The behaviour we term ‘challenging’ is actually a means of communication for individuals who, because of limited resources available in the repertoire of their behaviours, are unable to communicate what they wish to say or do. We can safely hypothesize that such behaviour is basically a symptom of an inability to communicate and to be understood; the behaviour is caused by the frustration which accompanies being unable to send one’s message’ or when another person is not properly equipped to understand the symbolic communication of the individual. If we only concern ourselves with the apparent inappropriate behaviour, we will never investigate and understand its underlying source; it is a fallacy to focus on the symptoms rather than the cause. The problem is compounded for individuals with intellectual disability because of their restricted communicative capabilities. People who are familiar to them may understand them, but this may be on a trial-and-error basis without a systematic approach. The presence of strangers may add to their confusion and greater communication difficulties—leading to further agitation and aggression.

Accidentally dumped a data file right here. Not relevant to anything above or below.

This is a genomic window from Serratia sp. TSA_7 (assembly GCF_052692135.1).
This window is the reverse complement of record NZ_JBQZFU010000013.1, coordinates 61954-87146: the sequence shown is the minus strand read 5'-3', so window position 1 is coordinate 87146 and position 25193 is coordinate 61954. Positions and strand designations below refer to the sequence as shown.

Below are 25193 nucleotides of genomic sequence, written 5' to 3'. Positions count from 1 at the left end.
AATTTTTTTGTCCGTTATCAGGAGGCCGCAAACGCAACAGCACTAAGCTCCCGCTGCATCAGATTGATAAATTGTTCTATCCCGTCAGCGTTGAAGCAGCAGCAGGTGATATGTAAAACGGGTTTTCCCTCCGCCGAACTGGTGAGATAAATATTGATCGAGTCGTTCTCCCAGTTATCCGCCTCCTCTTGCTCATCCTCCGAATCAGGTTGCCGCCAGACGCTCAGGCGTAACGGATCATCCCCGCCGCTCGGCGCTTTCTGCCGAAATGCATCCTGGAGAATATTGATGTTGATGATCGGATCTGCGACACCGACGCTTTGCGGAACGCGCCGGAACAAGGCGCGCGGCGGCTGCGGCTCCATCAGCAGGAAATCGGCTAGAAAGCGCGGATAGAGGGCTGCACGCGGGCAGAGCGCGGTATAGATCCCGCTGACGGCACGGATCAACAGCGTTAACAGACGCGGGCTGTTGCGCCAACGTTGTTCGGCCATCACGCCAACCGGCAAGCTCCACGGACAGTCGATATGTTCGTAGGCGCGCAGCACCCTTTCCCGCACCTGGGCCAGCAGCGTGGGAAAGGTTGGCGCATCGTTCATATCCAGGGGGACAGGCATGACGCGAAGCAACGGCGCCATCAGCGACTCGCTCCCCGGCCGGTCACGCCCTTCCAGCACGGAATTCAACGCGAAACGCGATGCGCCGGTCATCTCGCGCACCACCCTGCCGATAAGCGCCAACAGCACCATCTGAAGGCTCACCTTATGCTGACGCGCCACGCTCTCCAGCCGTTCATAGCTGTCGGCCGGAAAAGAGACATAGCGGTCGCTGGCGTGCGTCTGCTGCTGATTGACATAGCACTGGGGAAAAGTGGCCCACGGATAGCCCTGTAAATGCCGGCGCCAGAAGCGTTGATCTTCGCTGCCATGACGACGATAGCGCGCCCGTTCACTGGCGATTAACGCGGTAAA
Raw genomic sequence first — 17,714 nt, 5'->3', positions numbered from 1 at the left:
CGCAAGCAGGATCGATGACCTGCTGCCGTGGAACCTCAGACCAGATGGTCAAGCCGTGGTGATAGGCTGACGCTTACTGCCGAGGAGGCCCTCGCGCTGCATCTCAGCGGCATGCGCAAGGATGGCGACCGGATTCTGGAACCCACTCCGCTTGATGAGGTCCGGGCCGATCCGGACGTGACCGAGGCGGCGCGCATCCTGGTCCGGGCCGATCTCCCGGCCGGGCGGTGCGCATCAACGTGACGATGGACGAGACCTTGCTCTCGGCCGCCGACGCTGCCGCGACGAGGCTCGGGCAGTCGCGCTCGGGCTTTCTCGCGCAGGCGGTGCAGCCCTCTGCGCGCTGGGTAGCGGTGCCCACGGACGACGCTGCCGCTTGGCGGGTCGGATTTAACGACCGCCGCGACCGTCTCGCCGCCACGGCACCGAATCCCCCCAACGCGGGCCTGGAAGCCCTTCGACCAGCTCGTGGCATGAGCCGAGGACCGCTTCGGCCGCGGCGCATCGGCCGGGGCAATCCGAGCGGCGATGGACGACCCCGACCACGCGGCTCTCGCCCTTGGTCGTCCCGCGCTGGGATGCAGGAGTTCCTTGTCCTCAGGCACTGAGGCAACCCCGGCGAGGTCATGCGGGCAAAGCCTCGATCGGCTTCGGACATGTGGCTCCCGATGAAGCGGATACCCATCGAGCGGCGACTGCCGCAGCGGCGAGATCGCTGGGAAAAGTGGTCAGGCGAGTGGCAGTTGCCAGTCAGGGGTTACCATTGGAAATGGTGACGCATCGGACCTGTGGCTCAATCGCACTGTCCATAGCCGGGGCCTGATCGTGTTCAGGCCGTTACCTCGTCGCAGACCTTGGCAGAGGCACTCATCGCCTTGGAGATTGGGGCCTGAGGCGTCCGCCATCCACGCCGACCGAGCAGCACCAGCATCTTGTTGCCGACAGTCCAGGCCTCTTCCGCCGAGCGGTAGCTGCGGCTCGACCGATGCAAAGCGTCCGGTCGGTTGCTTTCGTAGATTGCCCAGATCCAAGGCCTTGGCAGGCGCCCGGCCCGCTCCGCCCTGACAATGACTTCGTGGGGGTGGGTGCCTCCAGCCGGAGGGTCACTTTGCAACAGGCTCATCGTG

New terminology

We must look for a term which is related to the phenomenon of communication and not to something which implies physical or verbal aggression. It would seem more appropriate to rename ‘challenging behaviour’ as Symbolic Communication Disorder, defined as any absurd, bizarre or inappropriate communication substitute for an ordinary symbol of communication (language) through which an individual tries to express himself-

A symbolic communication disorder may be as varied as any other form of human behaviour; it may be severe (hitting oneself or others), moderate (crying or shouting), or mild (sitting silently in a corner). The symptomatic behaviours can be investigated scientifically and analysed functionally, in order to categorize them accordingly. Initially, we may consider three categories:

  1. Internalized Symbolic Communication Disorder
  2. Externalized Symbolic Communication Disorder
  3. Dual-way Symbolic Communication Disorder
Internalized Symbolic Communication Disorder